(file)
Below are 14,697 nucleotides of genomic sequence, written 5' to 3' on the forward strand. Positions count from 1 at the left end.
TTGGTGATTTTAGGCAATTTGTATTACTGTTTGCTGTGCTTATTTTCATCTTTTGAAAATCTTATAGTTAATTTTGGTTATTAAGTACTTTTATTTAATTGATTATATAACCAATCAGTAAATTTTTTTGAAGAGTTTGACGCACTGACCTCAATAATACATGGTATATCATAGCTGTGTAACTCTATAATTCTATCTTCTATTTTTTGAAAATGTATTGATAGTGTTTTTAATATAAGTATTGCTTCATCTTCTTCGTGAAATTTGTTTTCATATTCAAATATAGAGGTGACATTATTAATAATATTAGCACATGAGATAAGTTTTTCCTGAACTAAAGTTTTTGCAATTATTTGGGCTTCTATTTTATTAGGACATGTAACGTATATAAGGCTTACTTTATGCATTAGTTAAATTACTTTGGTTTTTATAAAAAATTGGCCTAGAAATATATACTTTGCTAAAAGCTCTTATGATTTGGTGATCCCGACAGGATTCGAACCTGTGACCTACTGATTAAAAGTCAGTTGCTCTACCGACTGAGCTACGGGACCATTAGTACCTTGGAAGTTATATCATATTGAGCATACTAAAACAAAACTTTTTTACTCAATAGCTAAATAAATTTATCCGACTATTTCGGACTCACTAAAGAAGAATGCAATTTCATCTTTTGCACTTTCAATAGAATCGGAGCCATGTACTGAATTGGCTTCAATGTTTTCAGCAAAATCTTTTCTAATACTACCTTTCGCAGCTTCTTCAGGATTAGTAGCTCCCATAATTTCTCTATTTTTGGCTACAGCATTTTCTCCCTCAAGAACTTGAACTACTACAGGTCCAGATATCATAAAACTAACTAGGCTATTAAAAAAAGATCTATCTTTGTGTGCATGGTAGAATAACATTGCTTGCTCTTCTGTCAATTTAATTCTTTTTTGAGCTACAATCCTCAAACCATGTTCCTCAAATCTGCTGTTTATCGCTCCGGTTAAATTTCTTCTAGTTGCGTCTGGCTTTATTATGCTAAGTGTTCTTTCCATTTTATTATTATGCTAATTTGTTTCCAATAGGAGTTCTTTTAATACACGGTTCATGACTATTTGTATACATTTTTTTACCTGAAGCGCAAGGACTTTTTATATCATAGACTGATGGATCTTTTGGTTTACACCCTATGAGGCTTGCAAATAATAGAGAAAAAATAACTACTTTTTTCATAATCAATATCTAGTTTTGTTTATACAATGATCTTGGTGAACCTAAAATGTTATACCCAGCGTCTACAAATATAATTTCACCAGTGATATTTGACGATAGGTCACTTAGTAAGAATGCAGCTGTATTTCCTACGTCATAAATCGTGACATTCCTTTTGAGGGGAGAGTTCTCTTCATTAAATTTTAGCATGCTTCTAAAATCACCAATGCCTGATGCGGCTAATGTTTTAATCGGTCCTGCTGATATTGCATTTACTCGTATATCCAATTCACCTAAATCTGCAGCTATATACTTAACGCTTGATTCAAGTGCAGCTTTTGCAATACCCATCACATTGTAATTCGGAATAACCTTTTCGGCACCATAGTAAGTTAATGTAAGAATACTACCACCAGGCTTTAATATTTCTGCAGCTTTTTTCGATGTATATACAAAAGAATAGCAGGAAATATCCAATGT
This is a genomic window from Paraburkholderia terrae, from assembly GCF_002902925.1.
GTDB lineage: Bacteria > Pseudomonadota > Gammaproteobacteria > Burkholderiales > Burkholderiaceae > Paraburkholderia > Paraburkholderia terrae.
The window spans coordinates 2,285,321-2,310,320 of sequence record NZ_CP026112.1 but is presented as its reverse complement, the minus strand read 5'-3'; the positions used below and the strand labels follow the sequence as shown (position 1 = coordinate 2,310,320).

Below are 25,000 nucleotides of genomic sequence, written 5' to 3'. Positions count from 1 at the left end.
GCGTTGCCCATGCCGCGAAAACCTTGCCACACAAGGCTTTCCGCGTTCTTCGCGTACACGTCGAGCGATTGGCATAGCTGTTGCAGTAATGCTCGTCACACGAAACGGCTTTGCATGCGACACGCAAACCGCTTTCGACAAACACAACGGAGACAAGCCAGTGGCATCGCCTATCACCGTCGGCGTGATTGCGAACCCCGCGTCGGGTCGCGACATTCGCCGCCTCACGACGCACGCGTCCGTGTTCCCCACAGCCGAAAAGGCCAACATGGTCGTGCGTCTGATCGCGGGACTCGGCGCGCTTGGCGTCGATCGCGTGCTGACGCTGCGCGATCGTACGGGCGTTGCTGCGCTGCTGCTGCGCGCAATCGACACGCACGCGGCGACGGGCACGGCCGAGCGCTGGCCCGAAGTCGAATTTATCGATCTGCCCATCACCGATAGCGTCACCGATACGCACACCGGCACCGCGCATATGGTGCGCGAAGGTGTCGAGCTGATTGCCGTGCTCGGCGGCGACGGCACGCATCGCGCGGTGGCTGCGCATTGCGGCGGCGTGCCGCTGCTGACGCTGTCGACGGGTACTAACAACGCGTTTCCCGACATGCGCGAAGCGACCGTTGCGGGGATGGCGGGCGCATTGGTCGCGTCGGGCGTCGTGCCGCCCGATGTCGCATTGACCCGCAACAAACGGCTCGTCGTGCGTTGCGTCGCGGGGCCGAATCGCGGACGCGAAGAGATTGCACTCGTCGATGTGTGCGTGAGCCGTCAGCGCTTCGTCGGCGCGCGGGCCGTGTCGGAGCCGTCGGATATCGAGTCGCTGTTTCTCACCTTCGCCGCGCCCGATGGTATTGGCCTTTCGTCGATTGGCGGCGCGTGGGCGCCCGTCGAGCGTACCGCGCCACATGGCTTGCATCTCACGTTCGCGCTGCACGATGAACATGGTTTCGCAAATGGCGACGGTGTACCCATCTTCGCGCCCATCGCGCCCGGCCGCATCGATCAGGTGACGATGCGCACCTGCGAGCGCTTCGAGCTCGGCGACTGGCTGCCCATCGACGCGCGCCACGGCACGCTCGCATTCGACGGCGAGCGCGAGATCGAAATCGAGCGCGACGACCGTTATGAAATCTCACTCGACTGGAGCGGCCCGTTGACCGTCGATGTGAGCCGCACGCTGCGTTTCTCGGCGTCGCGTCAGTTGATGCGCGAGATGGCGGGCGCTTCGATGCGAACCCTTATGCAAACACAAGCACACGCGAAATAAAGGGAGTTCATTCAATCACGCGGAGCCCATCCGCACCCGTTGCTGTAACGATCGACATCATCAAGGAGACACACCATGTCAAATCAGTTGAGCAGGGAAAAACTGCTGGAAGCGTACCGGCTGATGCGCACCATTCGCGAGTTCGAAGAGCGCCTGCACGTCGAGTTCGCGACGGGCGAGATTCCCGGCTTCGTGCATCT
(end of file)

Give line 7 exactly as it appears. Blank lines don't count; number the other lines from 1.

GCGTTGCCCATGCCGCGAAAACCTTGCCACACAAGGCTTTCCGCGTTCTTCGCGTACACGTCGAGCGATTGGCATAGCTGTTGCAGTAATGCTCGTCACACGAAACGGCTTTGCATGCGACACGCAAACCGCTTTCGACAAACACAACGGAGACAAGCCAGTGGCATCGCCTATCACCGTCGGCGTGATTGCGAACCCCGCGTCGGGTCGCGACATTCGCCGCCTCACGACGCACGCGTCCGTGTTCCCCACAGCCGAAAAGGCCAACATGGTCGTGCGTCTGATCGCGGGACTCGGCGCGCTTGGCGTCGATCGCGTGCTGACGCTGCGCGATCGTACGGGCGTTGCTGCGCTGCTGCTGCGCGCAATCGACACGCACGCGGCGACGGGCACGGCCGAGCGCTGGCCCGAAGTCGAATTTATCGATCTGCCCATCACCGATAGCGTCACCGATACGCACACCGGCACCGCGCATATGGTGCGCGAAGGTGTCGAGCTGATTGCCGTGCTCGGCGGCGACGGCACGCATCGCGCGGTGGCTGCGCATTGCGGCGGCGTGCCGCTGCTGACGCTGTCGACGGGTACTAACAACGCGTTTCCCGACATGCGCGAAGCGACCGTTGCGGGGATGGCGGGCGCATTGGTCGCGTCGGGCGTCGTGCCGCCCGATGTCGCATTGACCCGCAACAAACGGCTCGTCGTGCGTTGCGTCGCGGGGCCGAATCGCGGACGCGAAGAGATTGCACTCGTCGATGTGTGCGTGAGCCGTCAGCGCTTCGTCGGCGCGCGGGCCGTGTCGGAGCCGTCGGATATCGAGTCGCTGTTTCTCACCTTCGCCGCGCCCGATGGTATTGGCCTTTCGTCGATTGGCGGCGCGTGGGCGCCCGTCGAGCGTACCGCGCCACATGGCTTGCATCTCACGTTCGCGCTGCACGATGAACATGGTTTCGCAAATGGCGACGGTGTACCCATCTTCGCGCCCATCGCGCCCGGCCGCATCGATCAGGTGACGATGCGCACCTGCGAGCGCTTCGAGCTCGGCGACTGGCTGCCCATCGACGCGCGCCACGGCACGCTCGCATTCGACGGCGAGCGCGAGATCGAAATCGAGCGCGACGACCGTTATGAAATCTCACTCGACTGGAGCGGCCCGTTGACCGTCGATGTGAGCCGCACGCTGCGTTTCTCGGCGTCGCGTCAGTTGATGCGCGAGATGGCGGGCGCTTCGATGCGAACCCTTATGCAAACACAAGCACACGCGAAATAAAGGGAGTTCATTCAATCACGCGGAGCCCATCCGCACCCGTTGCTGTAACGATCGACATCATCAAGGAGACACACCATGTCAAATCAGTTGAGCAGGGAAAAACTGCTGGAAGCGTACCGGCTGATGCGCACCATTCGCGAGTTCGAAGAGCGCCTGCACGTCGAGTTCGCGACGGGCGAGATTCCCGGCTTCGTGCATCT